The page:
Teaching your child to accept being told “no”
Who likes to hear “No, you can’t have that”?? …. Erm, no one right?!
But as we all know, you can’t always have what you want. However, it’s really tough for a lot of children to tolerate being denied access to something that they want. Really tough.
I bet you don’t have to think for too long of a situation where you’ve told your child or your learner “no” – they can’t have something that they’ve asked for and this little word has resulted in some form of problem behaviour.
Think of it like this – being told we can’t have what we want is hard for all of us and as parents/teachers we need to teach our little ones to stay calm when they hear no and ultimately redirect themselves to something else that they can have.
As always in ABA land, we want to break the skill down into manageable steps to ensure the child is successful as often as possible.
Then we can gradually ‘raise the bar’ until the child can cope with naturally occurring situations e.g. “no more ipad, it’s run out of battery” or “no more biscuits” etc.
So, where do we start?
Teaching the ‘accepting no’ programme is used with kids whose problem behaviour has been determined to have a function of a history of obtaining preferred items following problem behaviour.
In other words, the problem behaviours have been learned and maintained because although the child was initially told NO, problem behaviours resulted in the delivery of an item or activity that was previously denied.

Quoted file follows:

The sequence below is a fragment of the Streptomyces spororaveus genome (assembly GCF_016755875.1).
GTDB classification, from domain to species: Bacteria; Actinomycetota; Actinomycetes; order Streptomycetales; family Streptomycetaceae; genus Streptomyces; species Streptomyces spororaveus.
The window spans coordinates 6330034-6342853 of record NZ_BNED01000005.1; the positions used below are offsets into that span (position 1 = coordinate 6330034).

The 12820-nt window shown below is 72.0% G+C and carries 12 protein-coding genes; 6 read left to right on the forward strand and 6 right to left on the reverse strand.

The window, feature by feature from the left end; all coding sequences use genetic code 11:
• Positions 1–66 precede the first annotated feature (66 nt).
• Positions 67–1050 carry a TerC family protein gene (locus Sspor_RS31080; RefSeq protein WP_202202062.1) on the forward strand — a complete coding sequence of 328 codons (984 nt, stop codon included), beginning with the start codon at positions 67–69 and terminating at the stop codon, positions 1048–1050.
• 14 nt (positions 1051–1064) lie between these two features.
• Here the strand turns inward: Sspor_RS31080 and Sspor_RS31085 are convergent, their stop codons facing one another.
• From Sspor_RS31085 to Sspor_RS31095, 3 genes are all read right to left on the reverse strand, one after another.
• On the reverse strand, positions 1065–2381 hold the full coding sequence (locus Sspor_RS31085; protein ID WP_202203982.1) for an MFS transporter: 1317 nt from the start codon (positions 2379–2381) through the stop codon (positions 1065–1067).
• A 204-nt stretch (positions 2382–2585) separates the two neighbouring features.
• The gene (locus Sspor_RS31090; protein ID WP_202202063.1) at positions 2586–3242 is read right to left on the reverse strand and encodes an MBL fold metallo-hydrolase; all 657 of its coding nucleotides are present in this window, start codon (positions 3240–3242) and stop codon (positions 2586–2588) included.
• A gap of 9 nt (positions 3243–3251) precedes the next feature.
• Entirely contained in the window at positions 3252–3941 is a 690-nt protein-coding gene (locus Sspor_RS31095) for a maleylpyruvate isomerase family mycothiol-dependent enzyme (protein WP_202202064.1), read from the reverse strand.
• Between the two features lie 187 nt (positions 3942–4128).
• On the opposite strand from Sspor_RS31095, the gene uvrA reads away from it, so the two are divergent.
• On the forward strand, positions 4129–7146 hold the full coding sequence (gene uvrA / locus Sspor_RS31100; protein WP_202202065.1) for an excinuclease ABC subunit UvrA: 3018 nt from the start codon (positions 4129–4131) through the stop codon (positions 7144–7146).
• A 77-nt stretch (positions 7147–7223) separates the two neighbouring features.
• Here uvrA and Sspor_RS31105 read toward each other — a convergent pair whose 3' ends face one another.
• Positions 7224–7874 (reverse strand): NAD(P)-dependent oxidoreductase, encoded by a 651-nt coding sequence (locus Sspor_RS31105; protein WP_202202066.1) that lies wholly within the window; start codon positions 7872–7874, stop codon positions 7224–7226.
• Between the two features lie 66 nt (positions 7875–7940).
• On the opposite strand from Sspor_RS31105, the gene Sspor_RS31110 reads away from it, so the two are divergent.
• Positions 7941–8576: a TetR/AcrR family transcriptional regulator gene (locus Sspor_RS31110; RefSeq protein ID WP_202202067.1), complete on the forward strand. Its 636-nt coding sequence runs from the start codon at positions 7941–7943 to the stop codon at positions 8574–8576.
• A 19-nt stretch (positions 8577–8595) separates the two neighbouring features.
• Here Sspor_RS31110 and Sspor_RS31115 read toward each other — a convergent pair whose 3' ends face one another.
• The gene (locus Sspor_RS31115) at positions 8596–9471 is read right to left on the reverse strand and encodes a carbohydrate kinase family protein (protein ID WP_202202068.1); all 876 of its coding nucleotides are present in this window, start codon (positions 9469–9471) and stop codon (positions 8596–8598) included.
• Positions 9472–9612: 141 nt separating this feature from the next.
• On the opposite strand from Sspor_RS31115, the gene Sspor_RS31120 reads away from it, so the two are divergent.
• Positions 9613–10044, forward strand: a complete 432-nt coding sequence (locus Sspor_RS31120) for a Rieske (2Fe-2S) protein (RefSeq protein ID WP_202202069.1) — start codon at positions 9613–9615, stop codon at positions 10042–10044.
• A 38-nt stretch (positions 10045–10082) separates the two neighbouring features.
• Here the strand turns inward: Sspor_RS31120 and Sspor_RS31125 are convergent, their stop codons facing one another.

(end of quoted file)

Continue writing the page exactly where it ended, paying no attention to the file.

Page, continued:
And I know as a parent myself that saying ‘no’ and sticking to it is tough, especially in the face of problem behaviours!
There are a few variations of this protocol and as always it needs to be tailored to the individual.
In a nutshell, the accepting No Program consists of the child’s problem behaviour no longer being reinforced (i.e. they do not access the item they’ve been denied) and the child is taught to accept no, by offering an equally reinforcing alternative.
Over time the alternative reinforcers will eventually be faded and no longer offered once the child is successful at accepting no.
Let’s look at an example;
E.g. You child asks for more crisps and you say…
“No crisps, but you can have some crackers”. OR
“No crisps, but you can have a book”.
If your child accepts no and remains calm you can deliver the alternative reinforcer and offer social praise.
However, if problem behaviour of any kind occurs, you would remove the reinforcer and put the problem behaviour on extinction; (do not provide any attention to the problem behaviour). If the child grabs at you or pulls you in the direction of what he might want etc then remove yourself from his grasp and walk away.
Over time as your child accepts no you would gradually fade out the alternative item that’s being offered, perhaps by only offering it sometimes or offering something that’s less preferred but that’s available to your child and is something they could access by redirecting themselves to.
With some kids you need to be very systematic when teaching this with careful consideration for each target.
And another tip – don’t wait for naturally occurring situations to pop up, contrive situations to your child has the opportunity to practise this.
If you want to learn more about teaching kids to learn to tolerate hearing ‘no’ then check out this video I did with BCBA Steve Ward: